June 29, 2007

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Gambling On Outsourcing - Metrics Can Help

The lack of transparency in software development makes it very hard to objectively assess the capability of software development organisations.

If I'm hiring a lawyer, I can find out what her track record is - how many cases has she won? How many has she lost? But if I'm hiring a development partner - perhaps based in a foreign country - there's nowhere I can go to find out what an organisation's previous form really is.

As a consultant, I'm often called upon to pass judgement upon the technical abilities of prospective employees. I'm also asked, on occasion, to provide an assessment of a potential development partner.

This is actually a much tougher task than you might think. First of all, most outsourcing suppliers present a very different face in pre-sales than the one that you'll actually end up working with after you've signed on the dotted line. It's no secret that these "skin shops", as they're sometimes called, put their best foot forward, using their most technically - and personally - impressive people to help clinch the deal.

It's also no secret that many of these same companies will try to use the cheapest developers they can get away with when staffing the team who'll actually be writing the code. So you think you're getting The A Team for your business-critical project, but you end up in reality with The Chuckle Brothers - fresh out of University and stuffed full of the terrible nonsense that computer science degrees seem to fill these green-behind-the-ears engenues' heads with (I mean, what are they teaching these people?!)

This makes life hard for the informed gambler. You want to know which horse to bet on, but you don't get to examine the horse who'll actually be running the race, so you have no hard information to base your decision on.

When betting on horses, it's advisable to study the results of their previous races

Of course, you could speak to some of their clients. And that works about as well...

How many managers have you spoken to who will freely admit that they hired the wrong development partner or that their project was somehow anything less than a roaring success? That's why I take case studies with a bucket-full of salt. Everybody papers over the gaping cracks in those situations. And when sales people focus on building close personal relationships, they and their clients tend to be as thick as thieves.

The problem is that we have such a terrible lack of transparency in this industry that we're all free to screw up over and over again, and the next potential victim (sorry, "client") is still none the wiser that, behind the sharp suits and the pre-sales A Team, we're really a serial project-wrecker. Even companies who do have that reputation somehow manage to carry on winning business. And more fools us, I say.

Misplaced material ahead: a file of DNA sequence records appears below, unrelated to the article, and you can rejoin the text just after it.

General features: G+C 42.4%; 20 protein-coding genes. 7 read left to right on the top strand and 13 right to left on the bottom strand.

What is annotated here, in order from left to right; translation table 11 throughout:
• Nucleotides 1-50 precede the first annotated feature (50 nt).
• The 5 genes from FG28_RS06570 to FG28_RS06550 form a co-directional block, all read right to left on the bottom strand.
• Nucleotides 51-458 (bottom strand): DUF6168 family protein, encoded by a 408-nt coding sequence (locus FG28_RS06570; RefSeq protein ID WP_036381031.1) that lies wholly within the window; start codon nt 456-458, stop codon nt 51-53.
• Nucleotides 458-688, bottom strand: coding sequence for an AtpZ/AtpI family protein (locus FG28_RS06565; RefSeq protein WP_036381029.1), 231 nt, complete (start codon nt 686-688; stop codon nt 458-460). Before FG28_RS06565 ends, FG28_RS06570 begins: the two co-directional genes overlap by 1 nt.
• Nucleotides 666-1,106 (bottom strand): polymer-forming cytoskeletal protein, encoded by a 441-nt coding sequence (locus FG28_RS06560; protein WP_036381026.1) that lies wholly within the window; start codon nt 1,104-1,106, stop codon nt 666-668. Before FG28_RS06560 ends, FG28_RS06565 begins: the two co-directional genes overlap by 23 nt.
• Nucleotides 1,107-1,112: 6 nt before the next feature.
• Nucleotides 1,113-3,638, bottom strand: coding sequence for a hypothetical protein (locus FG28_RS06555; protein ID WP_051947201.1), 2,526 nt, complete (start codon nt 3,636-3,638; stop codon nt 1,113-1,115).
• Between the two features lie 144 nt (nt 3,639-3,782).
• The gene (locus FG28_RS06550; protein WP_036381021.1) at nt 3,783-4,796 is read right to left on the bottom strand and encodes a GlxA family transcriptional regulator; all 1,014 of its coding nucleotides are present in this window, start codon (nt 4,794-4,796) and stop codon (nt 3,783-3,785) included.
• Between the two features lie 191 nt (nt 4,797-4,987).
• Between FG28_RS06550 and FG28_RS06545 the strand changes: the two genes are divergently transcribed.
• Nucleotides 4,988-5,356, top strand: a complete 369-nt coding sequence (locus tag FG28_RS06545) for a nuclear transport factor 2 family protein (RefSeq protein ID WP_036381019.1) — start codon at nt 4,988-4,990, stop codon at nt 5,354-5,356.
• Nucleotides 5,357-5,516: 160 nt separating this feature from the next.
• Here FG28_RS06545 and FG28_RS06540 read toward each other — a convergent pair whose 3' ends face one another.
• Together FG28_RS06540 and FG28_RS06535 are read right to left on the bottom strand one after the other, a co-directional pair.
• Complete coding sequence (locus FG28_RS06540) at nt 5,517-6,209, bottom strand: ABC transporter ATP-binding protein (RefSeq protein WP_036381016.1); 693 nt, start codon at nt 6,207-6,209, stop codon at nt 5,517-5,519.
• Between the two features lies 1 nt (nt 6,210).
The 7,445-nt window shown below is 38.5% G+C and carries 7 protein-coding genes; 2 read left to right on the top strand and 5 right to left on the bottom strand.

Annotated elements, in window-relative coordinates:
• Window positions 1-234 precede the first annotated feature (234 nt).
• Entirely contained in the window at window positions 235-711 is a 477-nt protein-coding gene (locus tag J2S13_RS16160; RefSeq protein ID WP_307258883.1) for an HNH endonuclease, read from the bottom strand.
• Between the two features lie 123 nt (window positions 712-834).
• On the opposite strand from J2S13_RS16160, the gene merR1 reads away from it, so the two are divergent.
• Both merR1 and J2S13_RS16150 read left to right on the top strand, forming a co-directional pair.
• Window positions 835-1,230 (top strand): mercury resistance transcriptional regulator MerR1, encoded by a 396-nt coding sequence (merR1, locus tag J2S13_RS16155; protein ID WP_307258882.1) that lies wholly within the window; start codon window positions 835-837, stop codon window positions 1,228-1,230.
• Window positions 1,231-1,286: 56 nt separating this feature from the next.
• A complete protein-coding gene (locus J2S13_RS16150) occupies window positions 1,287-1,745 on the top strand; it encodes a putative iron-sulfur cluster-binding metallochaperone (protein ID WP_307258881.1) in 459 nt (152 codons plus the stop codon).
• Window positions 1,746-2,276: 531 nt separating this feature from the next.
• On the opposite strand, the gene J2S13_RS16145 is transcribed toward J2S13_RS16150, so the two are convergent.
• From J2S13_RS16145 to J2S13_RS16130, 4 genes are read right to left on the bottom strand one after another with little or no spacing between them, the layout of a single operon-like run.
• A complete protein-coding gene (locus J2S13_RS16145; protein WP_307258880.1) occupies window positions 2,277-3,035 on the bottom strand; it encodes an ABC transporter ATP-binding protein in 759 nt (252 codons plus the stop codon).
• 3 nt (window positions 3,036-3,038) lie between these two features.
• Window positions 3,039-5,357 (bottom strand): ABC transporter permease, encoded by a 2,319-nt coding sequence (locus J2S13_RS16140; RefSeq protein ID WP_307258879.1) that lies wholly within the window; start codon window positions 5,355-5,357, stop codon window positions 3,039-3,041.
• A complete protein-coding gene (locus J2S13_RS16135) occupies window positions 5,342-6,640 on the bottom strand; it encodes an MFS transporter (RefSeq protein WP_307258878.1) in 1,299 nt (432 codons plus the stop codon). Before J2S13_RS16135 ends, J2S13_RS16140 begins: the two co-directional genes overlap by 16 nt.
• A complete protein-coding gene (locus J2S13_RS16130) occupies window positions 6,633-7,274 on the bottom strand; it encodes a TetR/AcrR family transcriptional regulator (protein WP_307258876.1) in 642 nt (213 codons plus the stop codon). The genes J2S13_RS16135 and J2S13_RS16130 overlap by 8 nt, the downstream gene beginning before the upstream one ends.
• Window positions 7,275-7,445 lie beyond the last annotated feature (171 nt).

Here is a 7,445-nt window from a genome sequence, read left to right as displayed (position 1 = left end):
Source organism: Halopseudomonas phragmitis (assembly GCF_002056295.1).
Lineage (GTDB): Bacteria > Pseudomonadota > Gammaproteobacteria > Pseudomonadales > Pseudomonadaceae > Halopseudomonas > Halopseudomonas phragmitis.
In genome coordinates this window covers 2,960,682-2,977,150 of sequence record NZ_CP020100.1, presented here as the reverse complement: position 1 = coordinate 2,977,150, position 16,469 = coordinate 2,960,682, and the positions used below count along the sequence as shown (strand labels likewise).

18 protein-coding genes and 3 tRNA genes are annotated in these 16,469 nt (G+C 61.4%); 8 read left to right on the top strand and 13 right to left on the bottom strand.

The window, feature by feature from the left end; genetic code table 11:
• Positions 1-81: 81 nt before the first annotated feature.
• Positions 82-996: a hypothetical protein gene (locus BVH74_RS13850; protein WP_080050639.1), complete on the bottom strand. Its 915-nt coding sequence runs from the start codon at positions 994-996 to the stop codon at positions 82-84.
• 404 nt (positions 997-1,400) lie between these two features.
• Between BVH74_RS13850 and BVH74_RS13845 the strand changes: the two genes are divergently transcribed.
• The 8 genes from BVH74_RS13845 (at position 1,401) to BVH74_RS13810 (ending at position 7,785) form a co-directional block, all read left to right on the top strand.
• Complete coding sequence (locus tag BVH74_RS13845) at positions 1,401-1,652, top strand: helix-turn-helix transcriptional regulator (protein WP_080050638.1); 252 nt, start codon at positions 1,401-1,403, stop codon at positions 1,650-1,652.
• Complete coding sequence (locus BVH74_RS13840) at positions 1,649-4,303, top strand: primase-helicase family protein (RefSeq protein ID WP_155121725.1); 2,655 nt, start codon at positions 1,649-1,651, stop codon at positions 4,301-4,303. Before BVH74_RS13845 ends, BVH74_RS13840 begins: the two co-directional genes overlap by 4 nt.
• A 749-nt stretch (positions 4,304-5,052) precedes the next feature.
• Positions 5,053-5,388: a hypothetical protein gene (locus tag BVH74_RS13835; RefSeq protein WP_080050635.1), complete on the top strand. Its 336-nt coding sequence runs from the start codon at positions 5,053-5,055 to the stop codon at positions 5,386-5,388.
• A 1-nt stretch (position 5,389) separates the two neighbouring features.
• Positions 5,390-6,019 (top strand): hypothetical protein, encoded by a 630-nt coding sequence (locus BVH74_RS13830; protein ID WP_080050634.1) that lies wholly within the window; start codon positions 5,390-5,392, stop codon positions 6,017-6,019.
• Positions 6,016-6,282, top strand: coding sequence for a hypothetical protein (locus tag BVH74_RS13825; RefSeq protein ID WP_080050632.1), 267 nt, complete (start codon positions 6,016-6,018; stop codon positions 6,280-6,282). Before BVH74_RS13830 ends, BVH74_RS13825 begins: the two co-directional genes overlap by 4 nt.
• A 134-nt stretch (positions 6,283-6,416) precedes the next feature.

How about asking for evidence of their capability? Each potential vendor would be asked to go away and write a proposal, and included in that must be a set of metrics - performance indicators - drawn from a project built using similar technology and with a similar scope. Their proposal implies that they have the capability to deliver. These metrics are designed to test that assertion and provide a picture of the ballpark they're in in terms of price, performance and quality.

This suite of metrics could include measures of code complexity, defect density, test coverage, coupling and cohesion of classes and packages, and - most tellingly - cost per thousand lines of code.

And what jolly fine fun this wheeze is, too. Not only might it be great fun to see the look on the sales guys' faces as you explain what you want them to do, but it's also a lovely little ethical conundrum for them to lose sleep over.

Of course, they could cheat. That much is apparant. But, and this is the fun part, the figures they give us will influence the service level agreement they'll have to commit to, so they would actually be making a rod for their own backs if they were anything less than realistic about their capability.

What the metrics could reveal is that vendors who look cheap when measured in $/Person/Hour might actually turn out to be very expensive when measured by the cost and quality of what they ultimately deliver. I don't have the proof yet, but I strongly suspect that off-shoring could turn out to be the more expensive option when measured in those terms.

I'm rather hoping this will catch on...

* Of course, for some clients, their only goal is to cut down their monthly outgoings - and good luck to them!
Posted 1 week, 6 days ago on June 29, 2007